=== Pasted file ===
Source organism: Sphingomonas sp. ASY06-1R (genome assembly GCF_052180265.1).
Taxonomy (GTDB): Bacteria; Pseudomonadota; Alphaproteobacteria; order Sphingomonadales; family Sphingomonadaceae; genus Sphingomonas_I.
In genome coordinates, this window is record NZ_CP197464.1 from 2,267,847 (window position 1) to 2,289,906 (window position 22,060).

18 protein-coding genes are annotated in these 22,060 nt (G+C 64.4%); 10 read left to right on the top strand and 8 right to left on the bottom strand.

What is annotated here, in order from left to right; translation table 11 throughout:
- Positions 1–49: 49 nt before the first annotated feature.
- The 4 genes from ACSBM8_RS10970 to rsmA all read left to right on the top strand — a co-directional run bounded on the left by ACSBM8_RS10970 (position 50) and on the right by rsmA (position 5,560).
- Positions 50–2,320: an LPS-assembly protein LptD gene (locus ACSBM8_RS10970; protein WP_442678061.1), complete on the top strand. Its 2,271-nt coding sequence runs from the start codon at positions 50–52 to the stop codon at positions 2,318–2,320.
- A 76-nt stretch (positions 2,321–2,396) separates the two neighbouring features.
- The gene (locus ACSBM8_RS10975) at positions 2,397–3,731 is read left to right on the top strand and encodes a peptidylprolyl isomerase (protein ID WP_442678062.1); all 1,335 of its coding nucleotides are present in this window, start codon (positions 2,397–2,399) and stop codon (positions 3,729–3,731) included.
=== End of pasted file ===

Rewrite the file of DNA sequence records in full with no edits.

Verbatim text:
Source organism: Sphingomonas sp. ASY06-1R (genome assembly GCF_052180265.1).
Taxonomy (GTDB): Bacteria; Pseudomonadota; Alphaproteobacteria; order Sphingomonadales; family Sphingomonadaceae; genus Sphingomonas_I.
In genome coordinates, this window is record NZ_CP197464.1 from 2,267,847 (window position 1) to 2,289,906 (window position 22,060).

18 protein-coding genes are annotated in these 22,060 nt (G+C 64.4%); 10 read left to right on the top strand and 8 right to left on the bottom strand.

What is annotated here, in order from left to right; translation table 11 throughout:
- Positions 1–49: 49 nt before the first annotated feature.
- The 4 genes from ACSBM8_RS10970 to rsmA all read left to right on the top strand — a co-directional run bounded on the left by ACSBM8_RS10970 (position 50) and on the right by rsmA (position 5,560).
- Positions 50–2,320: an LPS-assembly protein LptD gene (locus ACSBM8_RS10970; protein WP_442678061.1), complete on the top strand. Its 2,271-nt coding sequence runs from the start codon at positions 50–52 to the stop codon at positions 2,318–2,320.
- A 76-nt stretch (positions 2,321–2,396) separates the two neighbouring features.
- The gene (locus ACSBM8_RS10975) at positions 2,397–3,731 is read left to right on the top strand and encodes a peptidylprolyl isomerase (protein ID WP_442678062.1); all 1,335 of its coding nucleotides are present in this window, start codon (positions 2,397–2,399) and stop codon (positions 3,729–3,731) included.